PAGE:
By Robert A. Vella
This morning, the mainstream news media reported that President Trump overrode war-hawks in his administration who planned to launch a military strike against Iran purportedly in retaliation for the downing of a U.S. drone in international airspace (Iran claims the drone and another U.S. aircraft violated its territorial airspace, see: Trump warned Tehran the U.S. was about to strike, called for talks – Iranian officials). The news stories reported just the apparent facts without much in-depth analysis which unintentionally or not presented the image of thoughtful president exercising caution about starting a war. However, such analysis is absolutely necessary to understand what’s behind this incident.
First of all, the image of a thoughtful and cautious President Trump is laughable. He has never exhibited such traits throughout his business and political careers – quite the contrary, in fact. Trump has always been an impulsive, frequently irrational, and egomaniacal leader. So, what’s really behind his pseudo-restraint on Iran?
What Trump did here is known as a feint. Typically, the term refers to a common military strategy or tactic where one side fakes an attack in one direction to divert enemy defenses away from a real attack in a different direction (e.g. General Norman Schwarzkopf’s plan for Operation Desert Storm during the Gulf War of 1990-1991). Feints aren’t generally effective as a diplomatic strategy because the underlying intent is far more transparent. It’s analogous to someone who threatens to punch you unless you obey them versus someone who fakes a punch with their left hand while actually punching you with their right hand.
I’m not suggesting here that Trump does not intend to attack Iran. Someone who threatens to punch you may indeed end up punching you. But, I am asserting that Trump is trying to bully Iran first to extricate himself from an escalating conflict which he is solely responsible for instigating.
After Trump pulled the U.S. out of the Iran Nuclear Agreement, unilaterally enacted harsh economic sanctions against Iran, and began encouraging Iran’s archenemies in the Middle East (Israel and Saudi Arabia), that effective peace deal fell apart and Iran retaliated by restarting its uranium enrichment program to build nuclear weapons. Now, we are on the precipice of war; but, Trump would still prefer to get what he wants through intimidation only.
So far, Iran’s leaders are not backing down. The key to what might eventually happen rests with Vladimir Putin. If Russia stands firm in support of Iran, the situation could get very complicated. If it vacillates, Iran would be left alone and vulnerable.
Related story, from: Senate Votes to Block Trump’s Arms Sales to Gulf Nations in Bipartisan Rebuke
WASHINGTON — The Senate voted to block the sale of billions of dollars of munitions to Saudi Arabia and the United Arab Emirates on Thursday, in a sharp and bipartisan rebuke of the Trump administration’s attempt to circumvent Congress to allow the exports by declaring an emergency over Iran.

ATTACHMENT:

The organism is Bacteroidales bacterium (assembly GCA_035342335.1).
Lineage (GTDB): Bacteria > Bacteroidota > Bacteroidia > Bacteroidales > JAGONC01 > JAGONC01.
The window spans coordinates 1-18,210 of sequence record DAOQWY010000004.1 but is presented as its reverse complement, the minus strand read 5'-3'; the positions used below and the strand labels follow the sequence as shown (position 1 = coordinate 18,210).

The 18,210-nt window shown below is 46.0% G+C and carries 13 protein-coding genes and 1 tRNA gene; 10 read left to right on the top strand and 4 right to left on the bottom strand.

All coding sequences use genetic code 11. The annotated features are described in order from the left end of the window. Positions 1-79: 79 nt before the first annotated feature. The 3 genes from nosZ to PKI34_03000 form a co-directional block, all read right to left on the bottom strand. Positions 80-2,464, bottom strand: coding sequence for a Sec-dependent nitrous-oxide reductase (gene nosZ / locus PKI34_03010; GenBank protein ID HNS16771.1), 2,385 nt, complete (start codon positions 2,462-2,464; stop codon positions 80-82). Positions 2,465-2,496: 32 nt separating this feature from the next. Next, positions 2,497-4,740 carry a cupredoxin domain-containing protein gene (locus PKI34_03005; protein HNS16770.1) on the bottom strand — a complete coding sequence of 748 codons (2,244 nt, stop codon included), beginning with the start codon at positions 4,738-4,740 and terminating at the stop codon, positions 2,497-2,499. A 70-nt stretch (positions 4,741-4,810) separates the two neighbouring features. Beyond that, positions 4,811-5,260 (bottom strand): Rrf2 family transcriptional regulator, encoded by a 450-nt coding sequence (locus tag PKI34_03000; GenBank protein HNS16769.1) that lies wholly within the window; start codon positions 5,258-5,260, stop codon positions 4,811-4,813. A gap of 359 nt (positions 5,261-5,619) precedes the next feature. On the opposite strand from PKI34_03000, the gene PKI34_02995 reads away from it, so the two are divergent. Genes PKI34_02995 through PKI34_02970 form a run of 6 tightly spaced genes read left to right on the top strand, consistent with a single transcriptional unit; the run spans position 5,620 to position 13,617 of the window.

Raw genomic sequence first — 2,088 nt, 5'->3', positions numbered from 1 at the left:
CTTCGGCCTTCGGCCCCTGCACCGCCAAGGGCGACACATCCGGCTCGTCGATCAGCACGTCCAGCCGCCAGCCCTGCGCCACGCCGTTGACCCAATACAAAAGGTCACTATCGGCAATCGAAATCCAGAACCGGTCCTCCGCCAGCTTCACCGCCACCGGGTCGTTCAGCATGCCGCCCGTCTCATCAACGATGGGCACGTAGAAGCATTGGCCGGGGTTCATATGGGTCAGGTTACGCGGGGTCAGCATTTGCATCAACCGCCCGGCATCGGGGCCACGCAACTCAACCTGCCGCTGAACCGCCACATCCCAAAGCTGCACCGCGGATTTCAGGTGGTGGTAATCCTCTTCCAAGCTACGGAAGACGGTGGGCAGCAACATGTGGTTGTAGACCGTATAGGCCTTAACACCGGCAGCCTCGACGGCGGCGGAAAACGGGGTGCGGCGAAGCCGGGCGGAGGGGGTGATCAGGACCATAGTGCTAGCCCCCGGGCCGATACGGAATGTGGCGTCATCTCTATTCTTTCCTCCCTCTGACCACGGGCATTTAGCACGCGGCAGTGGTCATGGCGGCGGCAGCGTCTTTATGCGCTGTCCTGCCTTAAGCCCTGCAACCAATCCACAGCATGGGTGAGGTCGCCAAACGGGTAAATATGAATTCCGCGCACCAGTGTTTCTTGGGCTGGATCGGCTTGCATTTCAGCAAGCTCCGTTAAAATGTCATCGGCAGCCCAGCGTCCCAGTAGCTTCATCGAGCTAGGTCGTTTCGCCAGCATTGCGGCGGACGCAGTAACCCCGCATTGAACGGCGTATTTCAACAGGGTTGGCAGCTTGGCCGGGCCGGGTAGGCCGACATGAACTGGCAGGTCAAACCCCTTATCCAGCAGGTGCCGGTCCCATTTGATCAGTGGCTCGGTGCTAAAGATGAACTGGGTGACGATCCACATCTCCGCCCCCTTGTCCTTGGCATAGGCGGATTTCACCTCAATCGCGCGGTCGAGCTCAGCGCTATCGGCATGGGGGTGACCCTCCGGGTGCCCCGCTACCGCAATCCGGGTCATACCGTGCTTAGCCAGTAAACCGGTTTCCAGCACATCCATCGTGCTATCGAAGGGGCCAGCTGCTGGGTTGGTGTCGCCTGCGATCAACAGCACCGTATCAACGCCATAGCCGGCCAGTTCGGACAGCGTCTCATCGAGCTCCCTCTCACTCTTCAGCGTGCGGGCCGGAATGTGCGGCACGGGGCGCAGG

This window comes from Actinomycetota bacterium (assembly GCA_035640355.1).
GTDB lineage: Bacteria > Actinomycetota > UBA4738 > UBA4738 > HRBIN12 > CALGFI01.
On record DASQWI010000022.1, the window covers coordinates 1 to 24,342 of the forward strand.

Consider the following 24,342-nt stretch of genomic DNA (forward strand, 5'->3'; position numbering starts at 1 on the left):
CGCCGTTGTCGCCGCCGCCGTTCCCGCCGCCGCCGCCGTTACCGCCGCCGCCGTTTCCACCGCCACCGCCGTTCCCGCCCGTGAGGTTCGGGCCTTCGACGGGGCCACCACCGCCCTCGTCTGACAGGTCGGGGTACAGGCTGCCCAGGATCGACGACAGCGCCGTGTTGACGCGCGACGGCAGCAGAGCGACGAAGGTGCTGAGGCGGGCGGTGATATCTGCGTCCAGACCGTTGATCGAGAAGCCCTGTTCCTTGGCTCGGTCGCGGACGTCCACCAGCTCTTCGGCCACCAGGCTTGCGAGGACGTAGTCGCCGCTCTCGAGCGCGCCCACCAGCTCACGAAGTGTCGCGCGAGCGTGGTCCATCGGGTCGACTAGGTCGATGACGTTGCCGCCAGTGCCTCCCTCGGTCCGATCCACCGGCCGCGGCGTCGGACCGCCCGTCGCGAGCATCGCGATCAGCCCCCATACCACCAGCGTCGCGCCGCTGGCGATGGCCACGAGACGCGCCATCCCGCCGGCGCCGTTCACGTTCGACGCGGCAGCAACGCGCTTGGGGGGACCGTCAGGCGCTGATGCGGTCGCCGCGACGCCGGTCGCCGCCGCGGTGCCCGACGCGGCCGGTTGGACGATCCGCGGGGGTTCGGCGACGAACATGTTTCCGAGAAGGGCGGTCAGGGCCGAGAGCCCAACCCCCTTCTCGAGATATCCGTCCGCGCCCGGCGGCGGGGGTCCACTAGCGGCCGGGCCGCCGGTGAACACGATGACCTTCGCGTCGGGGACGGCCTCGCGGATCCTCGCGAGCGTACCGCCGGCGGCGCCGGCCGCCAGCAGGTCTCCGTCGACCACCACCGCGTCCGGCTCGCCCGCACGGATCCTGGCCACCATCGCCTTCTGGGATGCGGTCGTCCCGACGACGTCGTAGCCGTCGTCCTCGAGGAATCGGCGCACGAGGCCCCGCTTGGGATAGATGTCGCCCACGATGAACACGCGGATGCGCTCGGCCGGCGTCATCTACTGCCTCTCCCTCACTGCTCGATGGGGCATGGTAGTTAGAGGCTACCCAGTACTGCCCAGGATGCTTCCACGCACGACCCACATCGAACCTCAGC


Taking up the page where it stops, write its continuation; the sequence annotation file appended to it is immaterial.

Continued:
In three back-to-back votes, Republicans joined Democrats to register their growing anger with the administration’s use of emergency power to cut lawmakers out of national security decisions, as well as the White House’s unflagging support for the Saudis despite congressional pressure to punish Crown Prince Mohammed bin Salman after the killing in October of the journalist Jamal Khashoggi.
While the Democrat-controlled House is also expected to block the sales, Mr. Trump has pledged to veto the legislation, and it is unlikely that either chamber could muster enough support to override the president’s veto.
Unsanitary conditions at the border
The Trump administration went to court this week to argue that migrant children detained at the United States-Mexico border do not require basic hygiene products like soap and toothbrushes in order to be in held in “safe and sanitary” conditions. Trump’s team also argued that requiring minors to sleep on cold concrete floors in crowded cells with low temperatures similarly fulfilled that requirement.
Arguing in a 9th district San Francisco court about the conditions that they must hold migrant children in, the administration said that they did not violate a precedent set by a landmark 1985 class action lawsuit which established guidelines for the way minors held in federal immigration detention must be treated. The case, Jenny Lisette Flores v. Edwin Meese, created rules around the timely release of migrant minors to their parents, and said that those not released must be kept in facilities that are “safe and sanitary.”
The privatization of police
Alabama Gov. Kay Ivey (R) signed a bill into law to allow a Presbyterian church to have its own police force.
The law approved during the most recent legislative session gives Briarwood Presbyterian Church and its private school on the same campus the ability to hire private police officers who can make arrests if crimes are committed on the property, according to The Associated Press.
The police will have the same powers as regular police.